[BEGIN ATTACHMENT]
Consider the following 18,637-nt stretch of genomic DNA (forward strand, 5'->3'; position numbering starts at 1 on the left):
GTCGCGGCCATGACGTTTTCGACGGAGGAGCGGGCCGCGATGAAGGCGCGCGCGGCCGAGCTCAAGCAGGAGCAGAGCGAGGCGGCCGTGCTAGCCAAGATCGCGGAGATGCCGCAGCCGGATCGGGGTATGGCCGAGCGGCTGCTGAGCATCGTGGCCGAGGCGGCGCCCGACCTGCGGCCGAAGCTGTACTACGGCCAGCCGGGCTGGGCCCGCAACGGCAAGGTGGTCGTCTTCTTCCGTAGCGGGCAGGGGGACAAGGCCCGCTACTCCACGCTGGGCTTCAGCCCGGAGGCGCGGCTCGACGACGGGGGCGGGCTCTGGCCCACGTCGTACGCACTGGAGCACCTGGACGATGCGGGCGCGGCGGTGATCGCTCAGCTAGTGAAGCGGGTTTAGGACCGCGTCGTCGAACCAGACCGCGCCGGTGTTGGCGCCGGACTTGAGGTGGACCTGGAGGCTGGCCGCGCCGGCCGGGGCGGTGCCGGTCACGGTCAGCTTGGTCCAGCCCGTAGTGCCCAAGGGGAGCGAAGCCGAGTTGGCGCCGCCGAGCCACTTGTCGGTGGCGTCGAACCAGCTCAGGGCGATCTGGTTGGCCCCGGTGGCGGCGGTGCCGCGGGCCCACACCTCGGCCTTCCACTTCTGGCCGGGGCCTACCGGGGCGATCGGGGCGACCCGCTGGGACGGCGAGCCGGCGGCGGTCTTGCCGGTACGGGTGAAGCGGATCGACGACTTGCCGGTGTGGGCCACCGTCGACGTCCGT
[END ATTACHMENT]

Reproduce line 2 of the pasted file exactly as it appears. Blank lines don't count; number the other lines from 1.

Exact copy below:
GTCGCGGCCATGACGTTTTCGACGGAGGAGCGGGCCGCGATGAAGGCGCGCGCGGCCGAGCTCAAGCAGGAGCAGAGCGAGGCGGCCGTGCTAGCCAAGATCGCGGAGATGCCGCAGCCGGATCGGGGTATGGCCGAGCGGCTGCTGAGCATCGTGGCCGAGGCGGCGCCCGACCTGCGGCCGAAGCTGTACTACGGCCAGCCGGGCTGGGCCCGCAACGGCAAGGTGGTCGTCTTCTTCCGTAGCGGGCAGGGGGACAAGGCCCGCTACTCCACGCTGGGCTTCAGCCCGGAGGCGCGGCTCGACGACGGGGGCGGGCTCTGGCCCACGTCGTACGCACTGGAGCACCTGGACGATGCGGGCGCGGCGGTGATCGCTCAGCTAGTGAAGCGGGTTTAGGACCGCGTCGTCGAACCAGACCGCGCCGGTGTTGGCGCCGGACTTGAGGTGGACCTGGAGGCTGGCCGCGCCGGCCGGGGCGGTGCCGGTCACGGTCAGCTTGGTCCAGCCCGTAGTGCCCAAGGGGAGCGAAGCCGAGTTGGCGCCGCCGAGCCACTTGTCGGTGGCGTCGAACCAGCTCAGGGCGATCTGGTTGGCCCCGGTGGCGGCGGTGCCGCGGGCCCACACCTCGGCCTTCCACTTCTGGCCGGGGCCTACCGGGGCGATCGGGGCGACCCGCTGGGACGGCGAGCCGGCGGCGGTCTTGCCGGTACGGGTGAAGCGGATCGACGACTTGCCGGTGTGGGCCACCGTCGACGTCCGT